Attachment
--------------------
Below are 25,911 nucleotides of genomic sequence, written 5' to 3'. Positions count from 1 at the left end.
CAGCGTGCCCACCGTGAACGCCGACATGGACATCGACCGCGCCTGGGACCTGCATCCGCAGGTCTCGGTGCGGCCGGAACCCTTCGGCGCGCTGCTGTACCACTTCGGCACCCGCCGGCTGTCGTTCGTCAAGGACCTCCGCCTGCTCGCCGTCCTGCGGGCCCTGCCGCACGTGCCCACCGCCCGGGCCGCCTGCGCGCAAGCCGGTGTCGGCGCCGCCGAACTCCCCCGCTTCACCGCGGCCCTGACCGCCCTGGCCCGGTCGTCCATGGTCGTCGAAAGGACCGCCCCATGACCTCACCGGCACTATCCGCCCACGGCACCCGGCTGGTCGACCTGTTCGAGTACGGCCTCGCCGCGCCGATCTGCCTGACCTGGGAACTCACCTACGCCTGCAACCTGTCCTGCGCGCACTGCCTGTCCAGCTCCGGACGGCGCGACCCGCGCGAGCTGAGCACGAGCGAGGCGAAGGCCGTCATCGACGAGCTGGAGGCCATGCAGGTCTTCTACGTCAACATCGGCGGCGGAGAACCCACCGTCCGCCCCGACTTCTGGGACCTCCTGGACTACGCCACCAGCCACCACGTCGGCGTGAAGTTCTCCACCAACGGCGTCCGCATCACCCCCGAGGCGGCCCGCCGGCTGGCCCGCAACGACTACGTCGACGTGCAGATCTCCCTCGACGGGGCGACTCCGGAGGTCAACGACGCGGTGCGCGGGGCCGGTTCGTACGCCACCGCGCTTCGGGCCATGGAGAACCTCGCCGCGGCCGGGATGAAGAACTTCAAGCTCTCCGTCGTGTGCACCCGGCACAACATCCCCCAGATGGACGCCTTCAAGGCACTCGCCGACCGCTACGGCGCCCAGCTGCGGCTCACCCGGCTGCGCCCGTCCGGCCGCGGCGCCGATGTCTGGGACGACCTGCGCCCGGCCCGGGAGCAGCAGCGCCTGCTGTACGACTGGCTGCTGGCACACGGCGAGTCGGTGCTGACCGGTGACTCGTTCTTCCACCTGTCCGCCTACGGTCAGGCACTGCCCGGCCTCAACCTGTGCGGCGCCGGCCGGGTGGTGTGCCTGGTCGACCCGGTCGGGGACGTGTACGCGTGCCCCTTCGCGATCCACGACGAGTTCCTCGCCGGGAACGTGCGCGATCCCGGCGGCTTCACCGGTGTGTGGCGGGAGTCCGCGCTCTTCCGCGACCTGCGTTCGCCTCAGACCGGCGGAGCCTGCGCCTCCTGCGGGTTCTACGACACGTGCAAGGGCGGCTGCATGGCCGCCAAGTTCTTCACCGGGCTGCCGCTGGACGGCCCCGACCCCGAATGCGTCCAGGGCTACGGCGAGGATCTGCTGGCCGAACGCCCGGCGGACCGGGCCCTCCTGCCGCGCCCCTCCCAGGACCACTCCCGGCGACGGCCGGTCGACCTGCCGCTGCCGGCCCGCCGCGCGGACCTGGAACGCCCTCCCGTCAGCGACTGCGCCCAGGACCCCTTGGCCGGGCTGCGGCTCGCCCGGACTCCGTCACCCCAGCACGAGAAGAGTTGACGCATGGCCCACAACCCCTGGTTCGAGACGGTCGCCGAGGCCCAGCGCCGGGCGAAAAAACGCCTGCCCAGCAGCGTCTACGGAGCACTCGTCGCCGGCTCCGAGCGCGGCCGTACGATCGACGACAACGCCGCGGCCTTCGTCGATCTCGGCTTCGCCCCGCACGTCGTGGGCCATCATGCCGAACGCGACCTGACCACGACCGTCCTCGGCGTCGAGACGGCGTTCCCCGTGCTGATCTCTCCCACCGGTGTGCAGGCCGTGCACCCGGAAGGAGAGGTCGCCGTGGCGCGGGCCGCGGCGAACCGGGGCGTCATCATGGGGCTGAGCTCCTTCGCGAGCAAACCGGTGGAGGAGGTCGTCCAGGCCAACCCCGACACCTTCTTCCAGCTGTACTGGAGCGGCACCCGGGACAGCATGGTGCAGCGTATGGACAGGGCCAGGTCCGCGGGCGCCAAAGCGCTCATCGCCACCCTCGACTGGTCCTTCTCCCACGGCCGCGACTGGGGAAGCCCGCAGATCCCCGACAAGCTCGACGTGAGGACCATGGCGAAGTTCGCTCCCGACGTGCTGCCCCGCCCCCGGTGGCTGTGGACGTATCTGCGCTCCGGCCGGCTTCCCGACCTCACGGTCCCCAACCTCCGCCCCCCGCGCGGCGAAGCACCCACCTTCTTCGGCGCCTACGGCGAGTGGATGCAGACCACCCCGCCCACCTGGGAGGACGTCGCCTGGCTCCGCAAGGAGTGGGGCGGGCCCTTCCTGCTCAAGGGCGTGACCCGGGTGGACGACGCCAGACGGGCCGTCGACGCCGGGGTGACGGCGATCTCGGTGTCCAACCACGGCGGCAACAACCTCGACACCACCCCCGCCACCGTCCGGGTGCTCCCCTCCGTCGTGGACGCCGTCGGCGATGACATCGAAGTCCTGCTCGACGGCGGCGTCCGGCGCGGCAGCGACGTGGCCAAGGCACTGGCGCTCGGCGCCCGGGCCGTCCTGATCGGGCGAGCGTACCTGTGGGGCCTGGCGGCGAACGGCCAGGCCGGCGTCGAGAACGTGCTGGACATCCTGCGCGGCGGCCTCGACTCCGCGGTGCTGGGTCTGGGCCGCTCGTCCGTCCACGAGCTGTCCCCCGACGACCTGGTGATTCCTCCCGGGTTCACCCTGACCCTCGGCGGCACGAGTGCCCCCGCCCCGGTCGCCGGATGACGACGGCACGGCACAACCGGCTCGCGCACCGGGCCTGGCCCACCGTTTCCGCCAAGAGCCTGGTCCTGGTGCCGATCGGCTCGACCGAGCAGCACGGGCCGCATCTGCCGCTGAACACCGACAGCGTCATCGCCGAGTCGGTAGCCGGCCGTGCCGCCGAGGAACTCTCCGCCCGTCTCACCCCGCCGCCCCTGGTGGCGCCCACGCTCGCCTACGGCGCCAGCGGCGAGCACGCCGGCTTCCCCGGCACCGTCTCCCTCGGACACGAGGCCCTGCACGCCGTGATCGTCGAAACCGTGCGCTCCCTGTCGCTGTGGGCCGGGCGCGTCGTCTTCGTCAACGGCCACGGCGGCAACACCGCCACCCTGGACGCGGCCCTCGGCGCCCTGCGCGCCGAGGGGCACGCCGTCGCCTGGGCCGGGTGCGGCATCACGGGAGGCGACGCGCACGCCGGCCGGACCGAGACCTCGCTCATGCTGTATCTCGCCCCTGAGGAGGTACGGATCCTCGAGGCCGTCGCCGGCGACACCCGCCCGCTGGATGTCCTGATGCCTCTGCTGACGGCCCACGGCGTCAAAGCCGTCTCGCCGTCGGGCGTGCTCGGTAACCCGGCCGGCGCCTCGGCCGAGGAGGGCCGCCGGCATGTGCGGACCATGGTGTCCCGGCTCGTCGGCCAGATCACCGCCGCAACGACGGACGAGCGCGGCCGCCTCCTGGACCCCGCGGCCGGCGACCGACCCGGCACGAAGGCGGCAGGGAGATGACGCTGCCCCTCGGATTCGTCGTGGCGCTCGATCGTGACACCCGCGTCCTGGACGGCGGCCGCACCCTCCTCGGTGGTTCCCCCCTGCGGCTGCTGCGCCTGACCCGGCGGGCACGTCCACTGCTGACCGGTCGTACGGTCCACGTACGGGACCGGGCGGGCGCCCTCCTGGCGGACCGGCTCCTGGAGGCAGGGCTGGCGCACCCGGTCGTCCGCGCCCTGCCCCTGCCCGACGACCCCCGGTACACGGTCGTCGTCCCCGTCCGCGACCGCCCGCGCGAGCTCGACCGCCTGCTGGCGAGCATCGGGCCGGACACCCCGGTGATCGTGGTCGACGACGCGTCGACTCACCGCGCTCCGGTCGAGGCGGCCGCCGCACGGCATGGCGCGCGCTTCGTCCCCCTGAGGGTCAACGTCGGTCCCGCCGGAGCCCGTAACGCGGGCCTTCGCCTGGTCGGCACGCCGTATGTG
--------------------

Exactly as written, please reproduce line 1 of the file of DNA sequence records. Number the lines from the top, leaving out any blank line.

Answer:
Below are 25,911 nucleotides of genomic sequence, written 5' to 3'. Positions count from 1 at the left end.